This tutorial will walk you through the basic steps of searching for systematic reviews in Ovid’s Cochrane Database of Systematic Reviews. To start, click on the Ovid link on the library’s homepage, library.tulsa.ou.edu.
Click on EBM Reviews – Cochrane Database of Systematic Reviews. At this point you may be prompted to log in using your OUHSC credentials.
You should now see the Advanced Search page for the Cochrane Database of Systematic Reviews. The Cochrane Database of Systematic Reviews includes the full text of the regularly updated systematic reviews prepared by the Cochrane Collaboration, an international network of individuals and institutions committed to preparing, maintaining, and disseminating systematic reviews of the effects of health care. The database includes two types of reviews:
• Cochrane Methodology Reviews, which are full-text systematic reviews of methodological studies
• Protocols, which summarize the background and rationale of reviews currently in the process of being conducted.
For this tutorial, we will use the following clinical question to build our search for systematic reviews:
For premature or low birth weight infants, does skin-to-skin care increase breastfeeding?
Using this question, we can identify keywords to build our search including, premature infants, low birth weight infants, skin-to-skin care, and breastfeeding. Unlike other databases, the Cochrane Database does not utilize controlled subject headings. Thus, when building our search, we will need to use a variety of keywords to account for variances in the literature. For example, in addition to searching for skin-to -skin care, we may also want to search for skin contact and kangaroo care, other common terms used for skin-to-skin care.
Let’s conduct these searches now. First, conduct a search for skin-to-skin care. Next, conduct a search for skin contact. Finally, conduct a search for kangaroo care.
You should now have three searches that appear in your search history. At the moment, none of these three searches are connected to each other in any way. However, we are now going to change that by combining these searches. First, check the box next to each search we’d like to combine. Then click the OR button next to “Combine with:”. The OR command tells the database we want our results to have at least one of the search terms that we have selected. If we changed the option to AND we would tell the database that we want our results to have all three of our selected terms, which would drastically limit our results. Therefore, we’ll select OR.
Our searches are now combined, and we have a results set of over 50 citations that include at least one of our three search terms. At this point, we may want to add an additional term. Our clinical question addresses how skin-to-skin care affects breastfeeding. Let’s add this concept into our search. Enter the term breastfeeding into the search bar and hit Enter.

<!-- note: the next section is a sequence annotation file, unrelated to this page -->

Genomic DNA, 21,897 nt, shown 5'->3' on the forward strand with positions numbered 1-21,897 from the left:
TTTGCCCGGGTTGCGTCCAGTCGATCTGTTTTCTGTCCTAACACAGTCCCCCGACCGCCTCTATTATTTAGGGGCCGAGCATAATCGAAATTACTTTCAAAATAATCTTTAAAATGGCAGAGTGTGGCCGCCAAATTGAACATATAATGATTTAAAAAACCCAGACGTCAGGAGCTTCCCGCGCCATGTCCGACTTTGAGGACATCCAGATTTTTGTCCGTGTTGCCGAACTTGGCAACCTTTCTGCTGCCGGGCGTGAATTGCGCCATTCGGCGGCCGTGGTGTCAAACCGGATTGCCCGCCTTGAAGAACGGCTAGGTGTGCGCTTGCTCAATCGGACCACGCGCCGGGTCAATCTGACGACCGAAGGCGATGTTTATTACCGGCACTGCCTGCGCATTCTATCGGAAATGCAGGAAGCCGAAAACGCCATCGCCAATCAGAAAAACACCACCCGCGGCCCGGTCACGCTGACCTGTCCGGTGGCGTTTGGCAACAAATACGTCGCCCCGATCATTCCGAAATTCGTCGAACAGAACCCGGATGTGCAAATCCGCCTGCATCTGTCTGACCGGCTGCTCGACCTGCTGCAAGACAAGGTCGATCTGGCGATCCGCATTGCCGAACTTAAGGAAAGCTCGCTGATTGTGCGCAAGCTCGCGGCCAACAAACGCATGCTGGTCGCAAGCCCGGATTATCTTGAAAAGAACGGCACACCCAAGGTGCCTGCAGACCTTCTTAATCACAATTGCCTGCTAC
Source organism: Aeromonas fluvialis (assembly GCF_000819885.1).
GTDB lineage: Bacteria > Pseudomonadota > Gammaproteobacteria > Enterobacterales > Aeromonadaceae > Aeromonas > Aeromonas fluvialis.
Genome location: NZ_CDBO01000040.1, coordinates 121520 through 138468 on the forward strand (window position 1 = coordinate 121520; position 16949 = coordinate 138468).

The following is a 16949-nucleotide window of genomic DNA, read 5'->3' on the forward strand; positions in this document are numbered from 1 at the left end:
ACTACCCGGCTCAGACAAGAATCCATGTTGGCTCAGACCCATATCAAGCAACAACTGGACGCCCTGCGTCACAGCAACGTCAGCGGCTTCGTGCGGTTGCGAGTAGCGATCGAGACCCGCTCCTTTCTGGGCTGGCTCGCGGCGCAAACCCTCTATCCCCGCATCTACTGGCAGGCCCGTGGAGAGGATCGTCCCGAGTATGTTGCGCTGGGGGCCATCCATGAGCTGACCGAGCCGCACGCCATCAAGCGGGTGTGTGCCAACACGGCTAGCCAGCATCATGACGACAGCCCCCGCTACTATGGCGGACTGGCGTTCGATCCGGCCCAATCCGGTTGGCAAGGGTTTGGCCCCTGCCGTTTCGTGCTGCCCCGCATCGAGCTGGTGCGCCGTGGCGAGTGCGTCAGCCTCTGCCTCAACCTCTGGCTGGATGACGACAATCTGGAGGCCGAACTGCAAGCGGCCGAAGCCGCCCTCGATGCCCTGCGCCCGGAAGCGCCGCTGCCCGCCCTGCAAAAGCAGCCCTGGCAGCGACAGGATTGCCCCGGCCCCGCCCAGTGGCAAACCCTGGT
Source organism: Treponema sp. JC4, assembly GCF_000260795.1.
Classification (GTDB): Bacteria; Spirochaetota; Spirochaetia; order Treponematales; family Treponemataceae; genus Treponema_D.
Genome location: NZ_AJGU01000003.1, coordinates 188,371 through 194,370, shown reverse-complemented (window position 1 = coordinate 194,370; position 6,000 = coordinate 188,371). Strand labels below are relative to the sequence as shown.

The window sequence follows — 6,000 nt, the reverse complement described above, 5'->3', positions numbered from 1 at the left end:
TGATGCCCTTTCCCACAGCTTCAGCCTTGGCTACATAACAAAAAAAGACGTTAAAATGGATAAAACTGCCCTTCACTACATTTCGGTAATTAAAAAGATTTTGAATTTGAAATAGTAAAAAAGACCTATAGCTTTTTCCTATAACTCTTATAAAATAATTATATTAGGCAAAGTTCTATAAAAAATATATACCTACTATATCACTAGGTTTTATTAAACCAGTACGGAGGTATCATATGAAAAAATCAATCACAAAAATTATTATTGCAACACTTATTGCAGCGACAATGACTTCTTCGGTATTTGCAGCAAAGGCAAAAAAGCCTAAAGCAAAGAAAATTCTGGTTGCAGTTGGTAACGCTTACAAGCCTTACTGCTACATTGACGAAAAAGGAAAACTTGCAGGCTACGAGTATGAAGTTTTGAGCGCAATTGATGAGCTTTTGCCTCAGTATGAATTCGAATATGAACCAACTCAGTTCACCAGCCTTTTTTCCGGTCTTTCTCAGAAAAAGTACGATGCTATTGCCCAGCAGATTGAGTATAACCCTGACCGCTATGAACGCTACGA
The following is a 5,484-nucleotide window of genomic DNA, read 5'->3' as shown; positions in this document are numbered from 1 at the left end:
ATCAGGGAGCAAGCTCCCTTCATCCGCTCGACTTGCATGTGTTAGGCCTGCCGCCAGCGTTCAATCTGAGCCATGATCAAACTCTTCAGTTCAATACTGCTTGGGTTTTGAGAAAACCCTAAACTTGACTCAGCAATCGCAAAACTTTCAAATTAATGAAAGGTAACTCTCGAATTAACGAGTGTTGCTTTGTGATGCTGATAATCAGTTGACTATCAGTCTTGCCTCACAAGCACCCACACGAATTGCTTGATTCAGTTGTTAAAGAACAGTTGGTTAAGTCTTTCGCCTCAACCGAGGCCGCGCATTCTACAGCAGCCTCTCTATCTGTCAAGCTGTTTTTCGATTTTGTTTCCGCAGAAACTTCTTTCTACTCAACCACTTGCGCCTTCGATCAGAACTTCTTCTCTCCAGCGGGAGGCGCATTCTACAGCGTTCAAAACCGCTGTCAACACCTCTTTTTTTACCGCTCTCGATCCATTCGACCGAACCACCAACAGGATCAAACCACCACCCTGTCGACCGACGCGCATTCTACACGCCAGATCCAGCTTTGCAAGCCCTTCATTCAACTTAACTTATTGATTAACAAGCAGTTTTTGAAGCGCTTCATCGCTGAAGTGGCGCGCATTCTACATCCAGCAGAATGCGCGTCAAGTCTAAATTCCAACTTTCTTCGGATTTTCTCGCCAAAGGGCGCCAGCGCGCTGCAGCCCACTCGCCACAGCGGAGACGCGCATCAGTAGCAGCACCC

Once we have completed a search for this term, we will need to add it to our skin-to-skin care results set. Check the box next to our breastfeeding search and also next to the search labeled 1 or 2 or 3 (this is our search that combined our skin-to-skin care search terms). This time, select the AND button next to Combine with:. This designates that our results set must include one of our terms in our skin-to-skin care set and also the term breastfeeding. You should now have a batch of results of over twenty citations.
We could utilize additional terms that address our clinical question to our search or we can further refine our search by utilizing the limits available in the database. The limits that are available in the Cochrane Database appear immediately below the search bar. Limits include: • Withdrawn Records
• Full Systematic Reviews
• New Reviews and • Recently Updated Reviews As stated in the beginning of this tutorial Full Systematic Reviews and Protocols are the two types of reviews available in this database.
Check the box next to the Full Systematic Reviews option to limit our results to full-text systematic reviews of methodological studies. Then click the Search button to apply the limit to the current search displayed. Now we can scroll through the list of results to browse the titles of our results. Within our results, the search terms used are highlighted. Sometimes, a helpful systematic review may or may not have your exact search terms in the title. Let’s look at one of our results more closely. Locate the 2015 review titled Kangaroo mother care to reduce morbidity and mortality in low birthweight infants. First, we’ll examine the abstract. Click the Abstract link located below the citation information to expand the abstract. Again, notice that search terms used are highlighted. Near the end of this abstract, breastfeeding is indicated as a measurement of kangaroo care. Thus, while not apparent by reading solely the title, this review may prove helpful in addressing our clinical question. To read the full review, click the EBM Full Text link located to the right of the citation. You are now looking at the complete systematic review. To the right, you will find a Tools section where you can download the review as a PDF file. You can also access an Outline of the review in order to link to specific sections of the review. For example, scroll the outline to find the section addressing the Effects of the Intervention. In this section, you can click the link for Breastfeeding to quickly review the outcomes for this indicator.
You have now successfully searched the Cochrane Database of Systematic Reviews. Try searching again with your own search topic. Happy searching!